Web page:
This I Believe

I believe my experiences inform my reality. I believe I can teach students to see outside their worlds. I believe I have the capacity to change lives. I believe students can and will surprise me. I believe I can create a culture. I believe students deserve a rigorous education. I believe students can learn.

I believe students deserve bright futures. I believe students’ families are powerful resources. I believe I can’t do it on my own. I believe this is only just the beginning. I believe students want to learn. I believe that I can teach. I believe all students are artists. I believe that my students are teachers. I believe I must put down my own walls. I believe taking risks help me grow. I believe it’s about the journey. I believe it’s important to walk in someone else’s shoes.

I believe in the power of education.

I believe that change is good. I believe that perspective changes attitudes. I believe you get out of life what you put into it. I believe learning languages helps us see others and ourselves for who we truly are. I believe being vulnerable is empowering. I believe I must not fear what I control. I believe knowing students is where we start. I believe people just want to be acknowledged and loved. I believe two heads are better than one. I believe each day is a gift and an opportunity to grow. I believe students will rise to high expectations.

I believe bilingualism is the future.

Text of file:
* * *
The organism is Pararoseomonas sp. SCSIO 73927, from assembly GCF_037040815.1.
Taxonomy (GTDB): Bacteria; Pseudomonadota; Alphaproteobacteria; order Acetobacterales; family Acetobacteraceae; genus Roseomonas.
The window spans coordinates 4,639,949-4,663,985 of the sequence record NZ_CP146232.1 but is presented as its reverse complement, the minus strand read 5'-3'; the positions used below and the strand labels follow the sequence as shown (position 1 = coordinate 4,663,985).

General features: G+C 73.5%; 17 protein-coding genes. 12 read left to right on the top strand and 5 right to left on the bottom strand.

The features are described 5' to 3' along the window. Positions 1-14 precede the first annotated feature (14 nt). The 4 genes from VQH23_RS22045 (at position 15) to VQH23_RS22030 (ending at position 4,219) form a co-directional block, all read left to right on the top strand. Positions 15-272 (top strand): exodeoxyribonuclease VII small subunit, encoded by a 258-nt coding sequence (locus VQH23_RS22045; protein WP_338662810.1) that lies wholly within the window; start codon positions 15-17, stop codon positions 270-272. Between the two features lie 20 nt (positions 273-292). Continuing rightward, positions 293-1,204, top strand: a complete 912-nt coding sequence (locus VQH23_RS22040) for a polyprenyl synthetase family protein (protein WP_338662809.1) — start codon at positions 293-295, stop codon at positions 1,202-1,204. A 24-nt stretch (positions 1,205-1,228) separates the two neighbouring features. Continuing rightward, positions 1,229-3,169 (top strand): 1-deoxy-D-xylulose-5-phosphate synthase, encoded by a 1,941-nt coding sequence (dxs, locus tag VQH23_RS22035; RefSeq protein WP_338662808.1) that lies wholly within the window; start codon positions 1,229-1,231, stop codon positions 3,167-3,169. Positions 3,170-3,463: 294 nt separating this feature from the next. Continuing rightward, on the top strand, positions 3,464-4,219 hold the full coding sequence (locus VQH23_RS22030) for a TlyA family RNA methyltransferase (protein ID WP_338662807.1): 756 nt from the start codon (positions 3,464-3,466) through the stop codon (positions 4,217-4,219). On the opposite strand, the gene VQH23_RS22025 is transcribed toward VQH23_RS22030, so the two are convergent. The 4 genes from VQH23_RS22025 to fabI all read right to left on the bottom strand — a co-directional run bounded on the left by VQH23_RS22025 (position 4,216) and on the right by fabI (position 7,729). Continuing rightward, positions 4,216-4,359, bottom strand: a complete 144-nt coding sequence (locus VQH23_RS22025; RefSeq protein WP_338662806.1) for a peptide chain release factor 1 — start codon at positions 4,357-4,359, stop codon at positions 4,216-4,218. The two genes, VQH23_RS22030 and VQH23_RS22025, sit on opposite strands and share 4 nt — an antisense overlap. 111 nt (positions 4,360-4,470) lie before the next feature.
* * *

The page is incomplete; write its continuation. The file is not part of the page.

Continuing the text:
What underpins all of my beliefs? A solid pedagogical practice steeped in the awareness of individual student needs and the most effective strategies to accelerate student achievement. It is these practices that make by beliefs a reality. However, beyond pedagogy, what I believe about education is a direct reflection of my experiences.

I still remember my high school Spanish teacher, Srta. Garry, telling me that I will make a great Spanish teacher someday. At the time, I completely rejected the idea. I knew I loved Spanish and wanted to learn to speak it by traveling; I was not about to teach it. However, every job since has been related to at the least education and at the most, Spanish education. Paraprofessional, camp counselor, youth group leader, English teacher abroad, teacher’s assistant, nanny, trip director…each has a common thread running through: children. After countless hours in the classroom as a student, close to two years of living abroad and teaching in a immersion classroom, I will finally become what Mrs. Garry said year ago: a Spanish teacher.

3rd graders at Garden of the Gods ♥

I believe so strongly in the power of language. My life would not be what it is today had I not pursued Spanish as a foreign language. Though I studied Spanish in college, travel offered the most eye opening experiences for me. I’ve been lucky enough to travel and see the world in an entirely different way. I want my future students to have opportunities to do the same. have second and third families in Costa Rica and Chile. We communicate via email, Facebook and Skype. This would not be possible without language.

“The limits of my language means the limits of my world”

– Ludwig Wittgenstein

My Chilean students.

Fútbol en Costa Rica (GW 2011)

Terraba, Costa Rica

Simon dice.

At the end of the day, I believe in the power of language. Though I am not a native speaker, some of the strongest ties I have to others are ties made through Spanish. The music I listen to, the movies I watch, the friends and familia I have are all influenced by the languages I speak. My path has taken many turns, but one thing remains the same: I am committed to promoting and celebrating bilingualism.

Do you speak my language?

Lago Titicaca, Peru

Las niñas de DLS

Language is powerful. I believe I can empower my future students to embrace bilingualism and break down barriers to make the world a better place.

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